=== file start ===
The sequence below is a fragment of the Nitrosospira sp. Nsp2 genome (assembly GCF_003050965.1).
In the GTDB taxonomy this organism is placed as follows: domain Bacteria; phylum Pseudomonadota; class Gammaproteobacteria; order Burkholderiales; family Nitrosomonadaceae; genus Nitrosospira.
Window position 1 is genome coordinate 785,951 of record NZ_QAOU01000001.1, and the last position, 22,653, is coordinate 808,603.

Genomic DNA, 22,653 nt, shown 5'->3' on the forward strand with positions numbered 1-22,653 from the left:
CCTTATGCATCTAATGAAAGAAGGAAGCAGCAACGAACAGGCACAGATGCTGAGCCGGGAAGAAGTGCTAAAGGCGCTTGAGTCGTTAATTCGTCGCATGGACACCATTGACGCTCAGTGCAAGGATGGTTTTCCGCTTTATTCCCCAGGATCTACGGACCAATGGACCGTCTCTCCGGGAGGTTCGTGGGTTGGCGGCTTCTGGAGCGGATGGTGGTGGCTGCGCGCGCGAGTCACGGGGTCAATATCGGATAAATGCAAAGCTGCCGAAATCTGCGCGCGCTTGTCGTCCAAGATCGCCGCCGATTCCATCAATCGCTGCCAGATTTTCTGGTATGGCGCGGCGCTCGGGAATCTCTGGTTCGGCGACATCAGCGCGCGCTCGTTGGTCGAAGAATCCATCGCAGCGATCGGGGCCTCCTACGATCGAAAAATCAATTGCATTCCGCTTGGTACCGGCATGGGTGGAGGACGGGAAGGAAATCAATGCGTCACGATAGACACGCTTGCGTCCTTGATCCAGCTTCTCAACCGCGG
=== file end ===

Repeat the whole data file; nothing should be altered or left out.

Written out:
The sequence below is a fragment of the Nitrosospira sp. Nsp2 genome (assembly GCF_003050965.1).
In the GTDB taxonomy this organism is placed as follows: domain Bacteria; phylum Pseudomonadota; class Gammaproteobacteria; order Burkholderiales; family Nitrosomonadaceae; genus Nitrosospira.
Window position 1 is genome coordinate 785,951 of record NZ_QAOU01000001.1, and the last position, 22,653, is coordinate 808,603.

Genomic DNA, 22,653 nt, shown 5'->3' on the forward strand with positions numbered 1-22,653 from the left:
CCTTATGCATCTAATGAAAGAAGGAAGCAGCAACGAACAGGCACAGATGCTGAGCCGGGAAGAAGTGCTAAAGGCGCTTGAGTCGTTAATTCGTCGCATGGACACCATTGACGCTCAGTGCAAGGATGGTTTTCCGCTTTATTCCCCAGGATCTACGGACCAATGGACCGTCTCTCCGGGAGGTTCGTGGGTTGGCGGCTTCTGGAGCGGATGGTGGTGGCTGCGCGCGCGAGTCACGGGGTCAATATCGGATAAATGCAAAGCTGCCGAAATCTGCGCGCGCTTGTCGTCCAAGATCGCCGCCGATTCCATCAATCGCTGCCAGATTTTCTGGTATGGCGCGGCGCTCGGGAATCTCTGGTTCGGCGACATCAGCGCGCGCTCGTTGGTCGAAGAATCCATCGCAGCGATCGGGGCCTCCTACGATCGAAAAATCAATTGCATTCCGCTTGGTACCGGCATGGGTGGAGGACGGGAAGGAAATCAATGCGTCACGATAGACACGCTTGCGTCCTTGATCCAGCTTCTCAACCGCGG